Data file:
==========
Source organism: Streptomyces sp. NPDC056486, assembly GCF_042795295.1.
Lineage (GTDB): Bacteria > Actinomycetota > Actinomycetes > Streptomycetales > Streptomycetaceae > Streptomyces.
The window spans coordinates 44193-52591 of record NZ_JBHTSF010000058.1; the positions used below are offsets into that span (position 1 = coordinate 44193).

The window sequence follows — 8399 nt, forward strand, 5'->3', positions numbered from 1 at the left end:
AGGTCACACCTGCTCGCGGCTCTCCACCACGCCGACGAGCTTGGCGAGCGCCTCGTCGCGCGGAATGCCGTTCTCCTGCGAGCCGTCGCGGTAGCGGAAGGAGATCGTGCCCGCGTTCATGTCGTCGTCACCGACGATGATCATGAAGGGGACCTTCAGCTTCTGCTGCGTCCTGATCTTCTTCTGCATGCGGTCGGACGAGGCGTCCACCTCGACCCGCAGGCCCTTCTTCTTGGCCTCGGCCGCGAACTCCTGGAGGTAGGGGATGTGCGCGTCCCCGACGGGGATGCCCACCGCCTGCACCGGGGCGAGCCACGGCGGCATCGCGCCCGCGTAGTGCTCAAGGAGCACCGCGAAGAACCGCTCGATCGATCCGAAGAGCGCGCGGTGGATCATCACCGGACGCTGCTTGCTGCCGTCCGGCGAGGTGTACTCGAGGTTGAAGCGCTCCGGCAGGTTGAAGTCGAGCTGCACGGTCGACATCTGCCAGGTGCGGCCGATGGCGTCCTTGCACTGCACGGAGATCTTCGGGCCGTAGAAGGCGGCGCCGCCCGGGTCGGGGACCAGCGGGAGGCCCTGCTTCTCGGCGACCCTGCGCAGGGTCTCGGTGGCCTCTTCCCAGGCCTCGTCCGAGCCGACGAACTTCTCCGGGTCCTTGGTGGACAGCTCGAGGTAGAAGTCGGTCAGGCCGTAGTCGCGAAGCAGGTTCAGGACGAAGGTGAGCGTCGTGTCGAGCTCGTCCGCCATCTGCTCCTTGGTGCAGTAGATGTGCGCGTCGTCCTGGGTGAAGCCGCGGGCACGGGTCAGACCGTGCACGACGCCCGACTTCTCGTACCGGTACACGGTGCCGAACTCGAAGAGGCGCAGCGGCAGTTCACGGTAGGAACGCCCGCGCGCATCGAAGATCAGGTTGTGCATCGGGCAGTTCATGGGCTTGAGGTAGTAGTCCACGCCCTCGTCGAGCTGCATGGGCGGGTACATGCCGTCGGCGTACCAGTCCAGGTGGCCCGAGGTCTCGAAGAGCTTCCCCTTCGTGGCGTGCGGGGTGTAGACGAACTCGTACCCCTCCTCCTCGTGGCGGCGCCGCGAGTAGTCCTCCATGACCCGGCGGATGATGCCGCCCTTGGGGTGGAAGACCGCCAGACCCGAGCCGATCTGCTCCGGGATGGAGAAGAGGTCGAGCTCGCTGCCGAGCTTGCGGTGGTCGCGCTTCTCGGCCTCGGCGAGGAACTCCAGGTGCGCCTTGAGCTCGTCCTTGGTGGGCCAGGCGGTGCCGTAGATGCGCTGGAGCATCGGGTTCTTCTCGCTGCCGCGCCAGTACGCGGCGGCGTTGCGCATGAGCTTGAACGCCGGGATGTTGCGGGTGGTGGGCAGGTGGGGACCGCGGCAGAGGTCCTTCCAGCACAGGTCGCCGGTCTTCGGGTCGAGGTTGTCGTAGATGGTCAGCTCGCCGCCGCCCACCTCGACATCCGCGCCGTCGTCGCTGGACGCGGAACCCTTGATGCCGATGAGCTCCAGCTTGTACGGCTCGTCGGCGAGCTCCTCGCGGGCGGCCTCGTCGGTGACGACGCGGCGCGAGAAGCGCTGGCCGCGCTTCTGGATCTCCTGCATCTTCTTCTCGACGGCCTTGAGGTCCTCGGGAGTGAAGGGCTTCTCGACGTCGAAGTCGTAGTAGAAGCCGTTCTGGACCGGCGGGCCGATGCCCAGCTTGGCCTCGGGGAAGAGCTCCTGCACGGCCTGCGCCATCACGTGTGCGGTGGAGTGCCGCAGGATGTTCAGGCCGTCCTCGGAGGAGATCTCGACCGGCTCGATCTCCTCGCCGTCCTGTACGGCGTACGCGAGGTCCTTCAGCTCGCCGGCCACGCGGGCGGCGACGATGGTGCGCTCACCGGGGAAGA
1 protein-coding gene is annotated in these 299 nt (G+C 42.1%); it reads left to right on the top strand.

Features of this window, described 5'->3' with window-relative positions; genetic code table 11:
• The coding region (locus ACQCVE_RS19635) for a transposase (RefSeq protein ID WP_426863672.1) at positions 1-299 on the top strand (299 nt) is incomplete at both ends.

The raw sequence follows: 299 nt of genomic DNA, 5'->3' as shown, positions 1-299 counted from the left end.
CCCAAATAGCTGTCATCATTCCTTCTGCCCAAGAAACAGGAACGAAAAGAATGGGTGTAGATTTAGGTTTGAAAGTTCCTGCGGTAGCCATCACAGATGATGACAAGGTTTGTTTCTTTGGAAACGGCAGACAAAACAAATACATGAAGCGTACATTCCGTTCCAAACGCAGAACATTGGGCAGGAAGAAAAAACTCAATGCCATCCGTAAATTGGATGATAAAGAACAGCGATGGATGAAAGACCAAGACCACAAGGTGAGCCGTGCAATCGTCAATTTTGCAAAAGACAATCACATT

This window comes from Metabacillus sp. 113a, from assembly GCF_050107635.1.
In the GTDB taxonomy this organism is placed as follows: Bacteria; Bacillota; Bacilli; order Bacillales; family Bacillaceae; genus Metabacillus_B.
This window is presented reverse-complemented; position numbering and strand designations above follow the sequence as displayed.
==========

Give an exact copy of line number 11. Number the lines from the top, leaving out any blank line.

This window comes from Metabacillus sp. 113a, from assembly GCF_050107635.1.